BRIEFLY NOTED CALIFORNIA

No brainer

Most California voters think the state should increase the availability of preschool for the state’s 4-year-olds, according to a recent poll. More

No bueno

With a population more than twice as Hispanic as the national average, California has a lower-than-average proportion of Hispanics with college or university educations, and no institution among the top five for awarding them degrees. More

Rightly so

The Los Angeles Unified School District is reversing course on an unpopular proposal to reduce its elementary school orchestra program from a full year to just one semester. More

They can still Aspire

The Los Angeles County Board of Education has approved Aspire Public Schools’ petition to renew two charter schools, which the Los Angeles Unified school board had declined in February. More

Congrats!

From thousands of applicants across the country, three teachers — Leslie Schippert, Lauren Willard, and Derek Willard — from LAEP Partner Schools (Edison Middle School and Washington Prep High School) were selected by the Fund For Teachers for proposals that will bring relevant knowledge and skills back to their students and school community. More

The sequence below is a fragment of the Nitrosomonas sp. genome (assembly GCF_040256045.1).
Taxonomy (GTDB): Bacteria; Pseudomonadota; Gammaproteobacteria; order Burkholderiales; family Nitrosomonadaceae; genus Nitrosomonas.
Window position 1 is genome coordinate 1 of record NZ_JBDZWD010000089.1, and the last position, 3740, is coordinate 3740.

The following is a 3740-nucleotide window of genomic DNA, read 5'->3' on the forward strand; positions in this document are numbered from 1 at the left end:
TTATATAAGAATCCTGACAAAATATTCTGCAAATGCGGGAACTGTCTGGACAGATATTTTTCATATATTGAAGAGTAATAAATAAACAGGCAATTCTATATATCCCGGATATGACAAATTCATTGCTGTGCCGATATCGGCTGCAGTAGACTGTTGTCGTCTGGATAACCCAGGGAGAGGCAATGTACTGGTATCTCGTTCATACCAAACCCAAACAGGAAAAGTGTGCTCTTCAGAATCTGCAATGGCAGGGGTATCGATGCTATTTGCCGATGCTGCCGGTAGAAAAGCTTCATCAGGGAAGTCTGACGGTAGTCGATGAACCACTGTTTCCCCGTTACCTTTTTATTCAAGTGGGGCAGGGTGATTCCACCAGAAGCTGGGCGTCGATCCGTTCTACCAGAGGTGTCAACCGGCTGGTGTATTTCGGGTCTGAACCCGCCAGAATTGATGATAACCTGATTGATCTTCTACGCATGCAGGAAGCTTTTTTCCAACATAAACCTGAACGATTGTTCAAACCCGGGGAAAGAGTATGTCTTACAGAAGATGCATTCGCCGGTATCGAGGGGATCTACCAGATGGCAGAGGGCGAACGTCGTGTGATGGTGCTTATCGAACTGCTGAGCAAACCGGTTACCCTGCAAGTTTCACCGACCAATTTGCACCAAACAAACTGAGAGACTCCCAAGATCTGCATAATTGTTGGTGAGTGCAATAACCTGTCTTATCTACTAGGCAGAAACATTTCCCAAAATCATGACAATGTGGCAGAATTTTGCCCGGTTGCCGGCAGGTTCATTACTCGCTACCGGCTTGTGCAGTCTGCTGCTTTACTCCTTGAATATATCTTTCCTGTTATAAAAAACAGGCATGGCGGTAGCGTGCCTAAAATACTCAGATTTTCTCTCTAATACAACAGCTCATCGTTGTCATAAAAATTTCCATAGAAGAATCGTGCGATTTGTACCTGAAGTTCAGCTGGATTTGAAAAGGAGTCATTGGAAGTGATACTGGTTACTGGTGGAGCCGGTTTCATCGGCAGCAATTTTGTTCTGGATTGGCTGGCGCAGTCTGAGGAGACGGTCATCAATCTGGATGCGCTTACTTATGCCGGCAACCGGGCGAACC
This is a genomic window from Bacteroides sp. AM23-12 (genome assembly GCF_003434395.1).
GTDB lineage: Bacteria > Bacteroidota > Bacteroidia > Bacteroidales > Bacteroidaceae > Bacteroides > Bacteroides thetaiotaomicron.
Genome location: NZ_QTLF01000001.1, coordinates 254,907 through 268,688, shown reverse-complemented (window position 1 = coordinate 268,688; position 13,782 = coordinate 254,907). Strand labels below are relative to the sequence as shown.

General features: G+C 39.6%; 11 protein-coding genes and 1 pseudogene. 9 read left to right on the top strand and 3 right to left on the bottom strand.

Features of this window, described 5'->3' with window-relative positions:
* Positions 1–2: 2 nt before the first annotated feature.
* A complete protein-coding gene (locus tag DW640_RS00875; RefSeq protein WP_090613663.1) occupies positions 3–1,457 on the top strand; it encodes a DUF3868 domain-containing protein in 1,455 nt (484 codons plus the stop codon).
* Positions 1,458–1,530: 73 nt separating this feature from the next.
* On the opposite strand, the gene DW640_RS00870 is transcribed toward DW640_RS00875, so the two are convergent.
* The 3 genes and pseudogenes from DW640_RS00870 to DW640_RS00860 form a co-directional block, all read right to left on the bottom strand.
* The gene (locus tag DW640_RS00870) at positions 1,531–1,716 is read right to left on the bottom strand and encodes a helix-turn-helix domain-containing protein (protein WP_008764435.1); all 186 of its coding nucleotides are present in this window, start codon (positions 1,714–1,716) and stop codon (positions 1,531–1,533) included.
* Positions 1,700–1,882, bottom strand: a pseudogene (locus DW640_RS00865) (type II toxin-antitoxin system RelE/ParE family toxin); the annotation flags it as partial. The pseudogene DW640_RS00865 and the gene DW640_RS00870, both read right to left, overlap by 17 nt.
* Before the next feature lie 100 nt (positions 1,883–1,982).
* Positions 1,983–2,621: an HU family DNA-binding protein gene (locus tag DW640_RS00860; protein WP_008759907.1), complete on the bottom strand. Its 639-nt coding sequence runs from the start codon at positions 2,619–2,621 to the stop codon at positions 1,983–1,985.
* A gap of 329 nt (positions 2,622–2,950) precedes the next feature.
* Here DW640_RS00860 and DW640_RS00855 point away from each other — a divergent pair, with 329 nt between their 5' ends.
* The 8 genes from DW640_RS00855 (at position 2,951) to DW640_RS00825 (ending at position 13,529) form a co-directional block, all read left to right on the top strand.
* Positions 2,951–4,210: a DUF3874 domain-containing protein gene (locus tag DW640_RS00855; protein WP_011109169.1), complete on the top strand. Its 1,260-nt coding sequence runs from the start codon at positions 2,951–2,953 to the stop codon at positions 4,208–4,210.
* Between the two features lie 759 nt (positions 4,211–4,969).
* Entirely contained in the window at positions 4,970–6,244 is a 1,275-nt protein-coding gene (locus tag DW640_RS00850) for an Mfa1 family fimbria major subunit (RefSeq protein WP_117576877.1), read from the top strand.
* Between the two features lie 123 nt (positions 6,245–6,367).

BRIEFLY NOTED 

Gettin’ SIG-y with it

U.S. Secretary of Education Arne Duncan has announced that Alabama and California will receive more than $64 million to continue efforts to turn around their persistently lowest-achieving schools through new awards from the Department’s SIG program. More

An offer they could not refuse

Illinois lawmakers have approved Chicago Mayor Rahm Emanuel’s proposal for overhauling two city pension programs that officials say could otherwise be out of money in little more than a decade.More

Pay later

Facing another year of fiscal problems, New Jersey Gov. Chris Christie has changed the funding formula for the state’s pension contribution to cancel $93.7 million in previously budgeted pension payments, cut next year’s pension bill by $150 million, and put $900 million less into the underfunded pension system by the end of his term. More

Slight hitch

Kansas education officials are considering not releasing the results of new state computerized math and reading tests, since they’ve been plagued this year with computer problems and cyberattacks.More

Oh, for godsakes

South Carolina’s top education administrator has decided to withdraw the state from the consortium that would test Common Core standards in the coming school year, reversing the reversal of an earlier decision on the matter. More

Kicking it down the road

The Alaska House has voted to remove a plan to address the teachers’ retirement system from a broad-ranging education bill. More

New modalities